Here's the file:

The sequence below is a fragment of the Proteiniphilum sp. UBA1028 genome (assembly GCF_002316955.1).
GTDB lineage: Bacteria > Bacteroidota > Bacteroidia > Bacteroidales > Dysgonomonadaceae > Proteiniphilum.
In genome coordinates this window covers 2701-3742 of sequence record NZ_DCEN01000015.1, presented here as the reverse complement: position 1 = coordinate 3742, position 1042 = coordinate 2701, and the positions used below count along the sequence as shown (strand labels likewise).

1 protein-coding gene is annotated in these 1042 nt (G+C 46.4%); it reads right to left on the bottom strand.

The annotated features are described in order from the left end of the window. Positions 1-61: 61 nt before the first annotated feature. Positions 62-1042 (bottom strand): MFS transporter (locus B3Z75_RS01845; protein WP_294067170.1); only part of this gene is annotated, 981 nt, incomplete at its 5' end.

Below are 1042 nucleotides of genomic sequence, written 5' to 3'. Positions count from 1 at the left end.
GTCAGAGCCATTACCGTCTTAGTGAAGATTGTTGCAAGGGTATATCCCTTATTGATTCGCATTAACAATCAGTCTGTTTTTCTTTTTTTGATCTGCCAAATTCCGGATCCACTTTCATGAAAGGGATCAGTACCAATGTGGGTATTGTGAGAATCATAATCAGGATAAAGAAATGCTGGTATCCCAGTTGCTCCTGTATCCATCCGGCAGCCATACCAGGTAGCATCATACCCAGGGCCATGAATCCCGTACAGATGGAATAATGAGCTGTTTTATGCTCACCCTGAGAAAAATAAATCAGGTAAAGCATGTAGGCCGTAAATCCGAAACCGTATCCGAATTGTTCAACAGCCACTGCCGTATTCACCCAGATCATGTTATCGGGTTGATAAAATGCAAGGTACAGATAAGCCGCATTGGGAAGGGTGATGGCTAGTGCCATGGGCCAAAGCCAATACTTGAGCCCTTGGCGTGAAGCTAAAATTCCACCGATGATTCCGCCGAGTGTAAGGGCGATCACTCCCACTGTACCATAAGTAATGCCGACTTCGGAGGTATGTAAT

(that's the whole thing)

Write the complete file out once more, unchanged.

The sequence below is a fragment of the Proteiniphilum sp. UBA1028 genome (assembly GCF_002316955.1).
GTDB lineage: Bacteria > Bacteroidota > Bacteroidia > Bacteroidales > Dysgonomonadaceae > Proteiniphilum.
In genome coordinates this window covers 2701-3742 of sequence record NZ_DCEN01000015.1, presented here as the reverse complement: position 1 = coordinate 3742, position 1042 = coordinate 2701, and the positions used below count along the sequence as shown (strand labels likewise).

1 protein-coding gene is annotated in these 1042 nt (G+C 46.4%); it reads right to left on the bottom strand.

The annotated features are described in order from the left end of the window. Positions 1-61: 61 nt before the first annotated feature. Positions 62-1042 (bottom strand): MFS transporter (locus B3Z75_RS01845; protein WP_294067170.1); only part of this gene is annotated, 981 nt, incomplete at its 5' end.

Below are 1042 nucleotides of genomic sequence, written 5' to 3'. Positions count from 1 at the left end.
GTCAGAGCCATTACCGTCTTAGTGAAGATTGTTGCAAGGGTATATCCCTTATTGATTCGCATTAACAATCAGTCTGTTTTTCTTTTTTTGATCTGCCAAATTCCGGATCCACTTTCATGAAAGGGATCAGTACCAATGTGGGTATTGTGAGAATCATAATCAGGATAAAGAAATGCTGGTATCCCAGTTGCTCCTGTATCCATCCGGCAGCCATACCAGGTAGCATCATACCCAGGGCCATGAATCCCGTACAGATGGAATAATGAGCTGTTTTATGCTCACCCTGAGAAAAATAAATCAGGTAAAGCATGTAGGCCGTAAATCCGAAACCGTATCCGAATTGTTCAACAGCCACTGCCGTATTCACCCAGATCATGTTATCGGGTTGATAAAATGCAAGGTACAGATAAGCCGCATTGGGAAGGGTGATGGCTAGTGCCATGGGCCAAAGCCAATACTTGAGCCCTTGGCGTGAAGCTAAAATTCCACCGATGATTCCGCCGAGTGTAAGGGCGATCACTCCCACTGTACCATAAGTAATGCCGACTTCGGAGGTATGTAAT